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Air Force to cut 22,000 before end of year

OKALOOSA COUNTY - The Air Force will cut more than twenty-two-thousand troops before the end of the year.

The service already announced it would reduce its force by twenty-five thousand airmen, but that was expected to happen over a five-year period. Many airmen now face a choice of leaving on their own, or being told their careers are over.
  
Laura Hussey "The Air Force calls it Force Management....reducing the ranks to help absorb the budget cuts required by sequestration. This year, they're rolling out eighteen diferent voluntary and non-voluntary separation programs"

Reduction In Force boards and other panels that evaluate whether airmen can stay in service will start their work this summer.

CMSgt Kevin Thurman/USAF, retired "They look at your evaluation reports, they look at your longevity in the military and stuff, but they also do it by career fields"

Qualifying airmen are being offered the chance to leave now instead of facing those boards. Some are eligible for early retirement, others for voluntary separation.

Col. Scott Berry/USAF retired "A host of programs, they'll give you incentives. They will waive any commitments you might have such as an enlistment commitment, or other commitment due to promotion or moving or anything"   

Retired Colonel Scott Berry says for airmen who have skills that translate into the civilian marketplace, voluntary separation can be a smart choice. The incentive payment can be one-point-two-five times higher than the standard separation payment.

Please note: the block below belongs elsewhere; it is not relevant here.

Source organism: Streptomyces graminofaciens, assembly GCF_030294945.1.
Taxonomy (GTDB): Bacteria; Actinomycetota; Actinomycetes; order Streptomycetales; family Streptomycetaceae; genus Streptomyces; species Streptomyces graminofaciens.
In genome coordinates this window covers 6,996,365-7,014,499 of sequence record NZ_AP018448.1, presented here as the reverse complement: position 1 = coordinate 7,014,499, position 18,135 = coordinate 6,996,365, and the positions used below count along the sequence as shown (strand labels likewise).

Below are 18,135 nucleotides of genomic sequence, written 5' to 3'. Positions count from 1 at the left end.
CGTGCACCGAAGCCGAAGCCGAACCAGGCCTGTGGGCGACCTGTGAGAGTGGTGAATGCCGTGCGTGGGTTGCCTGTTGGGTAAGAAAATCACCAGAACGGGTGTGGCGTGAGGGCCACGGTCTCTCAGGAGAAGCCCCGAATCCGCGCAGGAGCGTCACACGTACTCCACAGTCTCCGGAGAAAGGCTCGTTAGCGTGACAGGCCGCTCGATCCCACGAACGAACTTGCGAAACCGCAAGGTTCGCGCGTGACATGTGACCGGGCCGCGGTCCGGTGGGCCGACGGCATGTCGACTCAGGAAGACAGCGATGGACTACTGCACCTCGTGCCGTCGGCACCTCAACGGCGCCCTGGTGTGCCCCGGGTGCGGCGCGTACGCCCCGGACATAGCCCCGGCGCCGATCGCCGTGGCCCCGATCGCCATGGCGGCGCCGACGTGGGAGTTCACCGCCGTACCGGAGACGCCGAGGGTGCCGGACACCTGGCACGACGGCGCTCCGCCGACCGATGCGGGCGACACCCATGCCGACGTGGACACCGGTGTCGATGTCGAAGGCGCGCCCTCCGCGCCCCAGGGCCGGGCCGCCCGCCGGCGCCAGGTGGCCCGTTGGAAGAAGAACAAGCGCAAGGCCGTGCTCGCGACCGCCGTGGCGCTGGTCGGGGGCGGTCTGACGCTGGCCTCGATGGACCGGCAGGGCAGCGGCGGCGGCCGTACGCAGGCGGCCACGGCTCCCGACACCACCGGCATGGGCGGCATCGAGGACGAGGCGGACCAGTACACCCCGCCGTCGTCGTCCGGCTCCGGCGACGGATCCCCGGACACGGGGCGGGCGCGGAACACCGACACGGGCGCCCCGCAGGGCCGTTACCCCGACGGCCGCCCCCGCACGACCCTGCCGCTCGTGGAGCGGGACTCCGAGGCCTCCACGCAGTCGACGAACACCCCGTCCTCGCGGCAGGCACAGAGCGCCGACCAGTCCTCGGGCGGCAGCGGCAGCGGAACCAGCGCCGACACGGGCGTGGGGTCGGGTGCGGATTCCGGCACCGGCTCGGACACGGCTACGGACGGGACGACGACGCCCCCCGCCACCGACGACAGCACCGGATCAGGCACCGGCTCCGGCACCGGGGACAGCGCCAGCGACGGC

Col. Berry "Those who choose not to take that are then vulnerable to a mandatory reduction in force"   

Because RIFs are concentrated in career fields the air force considers overmanned,  retired Chief Master Sergeant Kevin Thurman says top performers can be cut.

CMSgt Kevin Thurman/USAF retired "So the quality isn't the number one priority for cuts, it's the job specialty that you're in, so we lose a lot of good people in the Air Force."

Retired Chief Norm Evans says there's more weight on whoever's left behind.

CMSgt Norm Evans/USAF retired "We continue to do the same mission, but it's harder, more deployments, longer hours"

Laura Hussey "Because the window for these programs has just opened, it's too early to know how much impact we'll see at our local bases."